“I’m going to kill myself. I don’t want to be alive any more.”

Of all the words in the English language, none come close to describing the feeling that took root in my heart the day I heard those words fall from my child’s lips. Here he was, only 7-years-old and already exhausted by his existence, overwhelmed by a body beyond his control and destroyed by the certainty that he was less than. Bad. Stupid. Here was my son telling me in the clearest words possible that he felt he had no value, that having Tourette Syndrome meant his future would never be equal to his peers. He was giving up.

“I want to die.”

I couldn’t stop picturing my son being committed, confined behind barriers I couldn’t cross.

Would staff in a facility like that understand Tourette? How could they possibly when our own doctors didn’t seem to?I imagined him alone in a locked room, sobbing himself to sleep. How would that help him? I wanted to reach out to someone who could tell me what a parent—what I— was supposed to do in this situation, but they didn’t exist.

I thought of the mistakes I’d made before his diagnosis, remembered every time I’d begged, “please, just stop!” I thought about the times he’d been removed from class, punished, and sent home.

About how the adults in his life snapped at him in exasperation, thinking he was only making excuses when he cried and said it hurt to write or sit still. I thought of the battles over haircuts, meltdowns over showers, and the way he sobbed when we made him wear school shirts or socks with seams. In that moment a list of failures ran through my mind like charges at a trial. Clearly, I hadn’t lived up to my role as parent to a child with Tourette. And maybe, if I were honest, I just hadn’t loved him enough or the way I should have, because if I had my 7-year-old son wouldn’t be standing in the hallway, tears pouring down his blotchy face, confessing his desire to die.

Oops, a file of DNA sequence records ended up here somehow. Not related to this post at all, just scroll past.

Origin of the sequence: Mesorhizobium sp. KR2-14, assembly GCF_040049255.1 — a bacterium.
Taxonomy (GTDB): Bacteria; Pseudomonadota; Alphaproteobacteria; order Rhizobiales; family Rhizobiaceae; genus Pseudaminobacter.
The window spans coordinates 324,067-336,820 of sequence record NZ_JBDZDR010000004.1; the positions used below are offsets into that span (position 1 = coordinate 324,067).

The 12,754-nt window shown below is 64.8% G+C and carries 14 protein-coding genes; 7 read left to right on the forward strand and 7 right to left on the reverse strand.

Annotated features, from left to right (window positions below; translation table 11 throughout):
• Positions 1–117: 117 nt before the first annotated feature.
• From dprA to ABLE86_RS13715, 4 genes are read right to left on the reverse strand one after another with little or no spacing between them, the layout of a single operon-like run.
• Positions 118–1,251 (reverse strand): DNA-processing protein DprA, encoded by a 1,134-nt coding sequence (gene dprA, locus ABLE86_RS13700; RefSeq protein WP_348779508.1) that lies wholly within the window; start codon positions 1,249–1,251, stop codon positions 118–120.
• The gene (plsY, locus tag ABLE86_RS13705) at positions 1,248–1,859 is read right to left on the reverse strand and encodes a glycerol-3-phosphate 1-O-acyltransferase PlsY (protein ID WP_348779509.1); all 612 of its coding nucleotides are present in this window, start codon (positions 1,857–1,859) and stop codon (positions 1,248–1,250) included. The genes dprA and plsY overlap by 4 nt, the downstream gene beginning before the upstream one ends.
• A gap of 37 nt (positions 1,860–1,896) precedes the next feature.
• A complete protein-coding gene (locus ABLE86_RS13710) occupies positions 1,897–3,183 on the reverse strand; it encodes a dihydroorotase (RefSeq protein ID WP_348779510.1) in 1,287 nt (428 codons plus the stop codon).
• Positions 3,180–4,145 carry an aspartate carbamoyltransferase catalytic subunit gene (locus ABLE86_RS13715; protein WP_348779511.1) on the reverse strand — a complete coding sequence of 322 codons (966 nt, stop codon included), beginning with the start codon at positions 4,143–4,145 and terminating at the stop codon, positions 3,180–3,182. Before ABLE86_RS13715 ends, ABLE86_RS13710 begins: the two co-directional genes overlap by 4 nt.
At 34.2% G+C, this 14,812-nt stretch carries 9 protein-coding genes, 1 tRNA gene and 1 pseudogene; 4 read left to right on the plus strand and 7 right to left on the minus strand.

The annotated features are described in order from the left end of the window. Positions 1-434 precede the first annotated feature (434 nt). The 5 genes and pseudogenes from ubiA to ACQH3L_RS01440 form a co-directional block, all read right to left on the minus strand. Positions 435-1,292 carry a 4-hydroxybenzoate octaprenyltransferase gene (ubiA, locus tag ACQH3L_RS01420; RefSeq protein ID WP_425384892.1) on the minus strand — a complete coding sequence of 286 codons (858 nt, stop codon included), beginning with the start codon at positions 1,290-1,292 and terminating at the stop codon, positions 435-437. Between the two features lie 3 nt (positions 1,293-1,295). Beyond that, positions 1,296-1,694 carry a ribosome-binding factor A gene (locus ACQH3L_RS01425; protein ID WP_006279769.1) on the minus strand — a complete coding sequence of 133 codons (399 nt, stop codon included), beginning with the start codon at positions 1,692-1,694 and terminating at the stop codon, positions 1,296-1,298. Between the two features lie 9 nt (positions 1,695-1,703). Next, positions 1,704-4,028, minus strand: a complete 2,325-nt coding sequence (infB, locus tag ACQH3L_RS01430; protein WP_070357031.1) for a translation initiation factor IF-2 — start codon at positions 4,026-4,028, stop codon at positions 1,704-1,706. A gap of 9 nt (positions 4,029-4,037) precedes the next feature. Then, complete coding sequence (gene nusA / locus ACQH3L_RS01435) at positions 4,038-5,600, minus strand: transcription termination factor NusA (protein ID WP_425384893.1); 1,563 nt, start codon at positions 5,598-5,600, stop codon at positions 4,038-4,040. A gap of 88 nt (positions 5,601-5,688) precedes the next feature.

“Mommy, I don’t want to live like this.”

With my throat feeling thick and my stomach churning, I called his doctor. Sharing our pain in that moment remains one of the toughest acts of my life. I know now that it was also the right thing to do.

I know now that I was unable to give him what he needed because I simply didn’t know what that was. “I’m going to kill myself. I don’t want to be alive any more.”

“I was so lucky to find the Tourette Association of America.”

It was their strength I leaned on, the care of their Centers of Excellence and the amazing web of volunteers who helped us survive from one day to the next. My son was one of the fortunate ones— eventually he was able to find his way from despair to joy. The young man he has become is full of strength and resiliency; an incredible self-advocate, a successful student and a very happy (almost) adult with Tourette. I know that the TAA serves as a light for the countless other families currently struggling to find their way in the dark.